Brittany Nicole Cox and David Lindow
Guilloché, also referred to as engine turning, is work produced on a rose engine or straight-line engine. The rose engine was developed in the 16th century but found wide-scale popularity in the early 19th century when Breguet applied the craft to augment his watch dials, cases, and movements; many believe it reached its apex with Fabergé. Conservation methodology for guilloché work appears to be a relatively new subject, and understanding the processes by which an object was made or decorated may be the first stage in development. Little information is widely available on the rose engine, and even less is available on the process by which its patterns are created. In this article, we briefly explore the history of these machines and their various uses through examining the steps required for accomplishing distinct patterns and looking at some of the diverse objects that employ them. The rose engine was employed not only in horology to decorate metal objects of art but also in other media, such as pottery by Josiah Wedgwood and modern plastic injection molding patterns. As these machines were used from the early 16th century into the present, many conservators are likely to encounter objects that were either made or decorated by them.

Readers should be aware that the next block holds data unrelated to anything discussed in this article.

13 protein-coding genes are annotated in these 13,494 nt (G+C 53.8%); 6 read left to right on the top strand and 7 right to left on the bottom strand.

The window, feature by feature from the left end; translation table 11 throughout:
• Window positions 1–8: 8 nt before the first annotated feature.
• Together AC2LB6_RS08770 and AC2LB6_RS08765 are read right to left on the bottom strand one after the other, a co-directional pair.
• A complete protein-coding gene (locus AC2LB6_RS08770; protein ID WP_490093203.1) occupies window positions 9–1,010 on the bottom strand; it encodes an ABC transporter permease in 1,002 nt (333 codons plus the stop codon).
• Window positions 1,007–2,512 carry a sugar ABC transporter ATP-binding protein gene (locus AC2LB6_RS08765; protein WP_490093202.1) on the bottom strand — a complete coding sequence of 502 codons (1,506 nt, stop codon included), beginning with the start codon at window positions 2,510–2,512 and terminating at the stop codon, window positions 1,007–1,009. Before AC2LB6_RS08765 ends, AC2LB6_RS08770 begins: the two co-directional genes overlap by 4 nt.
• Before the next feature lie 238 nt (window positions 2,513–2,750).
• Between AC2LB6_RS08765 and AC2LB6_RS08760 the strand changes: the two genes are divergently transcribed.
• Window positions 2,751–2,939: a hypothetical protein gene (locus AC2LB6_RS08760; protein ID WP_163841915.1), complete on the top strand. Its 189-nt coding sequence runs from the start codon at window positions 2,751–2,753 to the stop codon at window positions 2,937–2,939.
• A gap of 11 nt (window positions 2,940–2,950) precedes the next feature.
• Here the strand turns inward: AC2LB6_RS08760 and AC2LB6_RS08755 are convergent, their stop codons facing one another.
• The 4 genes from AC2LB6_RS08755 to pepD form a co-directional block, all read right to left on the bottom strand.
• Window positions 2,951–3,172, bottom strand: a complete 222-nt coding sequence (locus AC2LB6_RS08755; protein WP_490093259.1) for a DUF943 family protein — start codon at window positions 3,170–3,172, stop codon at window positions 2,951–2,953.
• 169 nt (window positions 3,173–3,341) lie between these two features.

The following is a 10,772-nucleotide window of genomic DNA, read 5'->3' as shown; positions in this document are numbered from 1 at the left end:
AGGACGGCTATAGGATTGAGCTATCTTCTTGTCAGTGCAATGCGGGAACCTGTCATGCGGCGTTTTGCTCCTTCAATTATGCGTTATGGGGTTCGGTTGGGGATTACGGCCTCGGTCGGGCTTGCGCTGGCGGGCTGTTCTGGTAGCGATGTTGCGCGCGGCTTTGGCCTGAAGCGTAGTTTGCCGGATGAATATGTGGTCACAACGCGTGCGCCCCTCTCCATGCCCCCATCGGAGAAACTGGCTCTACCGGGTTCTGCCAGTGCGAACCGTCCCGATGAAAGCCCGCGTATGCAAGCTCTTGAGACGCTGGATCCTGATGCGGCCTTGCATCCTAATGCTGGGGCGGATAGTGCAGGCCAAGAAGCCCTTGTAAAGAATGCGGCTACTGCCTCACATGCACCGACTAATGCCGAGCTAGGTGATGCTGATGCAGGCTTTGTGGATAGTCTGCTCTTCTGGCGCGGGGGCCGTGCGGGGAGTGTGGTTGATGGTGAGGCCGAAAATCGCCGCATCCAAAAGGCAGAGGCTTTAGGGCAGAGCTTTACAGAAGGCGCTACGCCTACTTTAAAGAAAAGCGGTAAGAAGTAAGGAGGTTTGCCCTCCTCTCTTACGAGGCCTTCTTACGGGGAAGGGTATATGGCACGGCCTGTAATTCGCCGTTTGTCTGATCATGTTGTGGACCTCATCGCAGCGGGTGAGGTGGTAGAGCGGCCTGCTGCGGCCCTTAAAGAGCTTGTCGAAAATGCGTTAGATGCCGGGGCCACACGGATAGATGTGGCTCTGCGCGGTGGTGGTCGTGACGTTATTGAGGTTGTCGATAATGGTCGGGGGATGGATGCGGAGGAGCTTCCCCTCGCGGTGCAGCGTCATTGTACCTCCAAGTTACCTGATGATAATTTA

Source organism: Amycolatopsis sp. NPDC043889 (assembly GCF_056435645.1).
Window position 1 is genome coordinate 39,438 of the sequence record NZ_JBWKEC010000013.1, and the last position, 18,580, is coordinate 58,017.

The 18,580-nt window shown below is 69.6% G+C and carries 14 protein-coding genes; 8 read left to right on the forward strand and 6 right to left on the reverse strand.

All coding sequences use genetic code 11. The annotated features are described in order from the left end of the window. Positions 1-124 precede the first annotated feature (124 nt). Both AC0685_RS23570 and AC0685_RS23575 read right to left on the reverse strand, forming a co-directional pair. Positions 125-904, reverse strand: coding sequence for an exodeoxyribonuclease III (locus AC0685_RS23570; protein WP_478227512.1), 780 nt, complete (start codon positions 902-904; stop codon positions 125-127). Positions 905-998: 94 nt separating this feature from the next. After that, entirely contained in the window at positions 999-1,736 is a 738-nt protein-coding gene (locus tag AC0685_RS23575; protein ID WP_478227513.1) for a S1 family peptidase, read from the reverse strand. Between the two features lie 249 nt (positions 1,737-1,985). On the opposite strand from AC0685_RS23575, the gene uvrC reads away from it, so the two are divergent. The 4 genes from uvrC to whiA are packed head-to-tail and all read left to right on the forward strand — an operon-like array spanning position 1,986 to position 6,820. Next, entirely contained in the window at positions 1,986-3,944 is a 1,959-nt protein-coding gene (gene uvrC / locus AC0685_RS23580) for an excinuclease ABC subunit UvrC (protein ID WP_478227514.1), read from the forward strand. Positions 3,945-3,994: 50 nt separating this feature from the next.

A link is provided to an additional resource in which the reflective quality of guilloché work along with the effects of oxidation on this property is examined, and through this the various pitfalls in the practice of cleaning and repair are identified. Further, 60 common guilloché patterns are cataloged.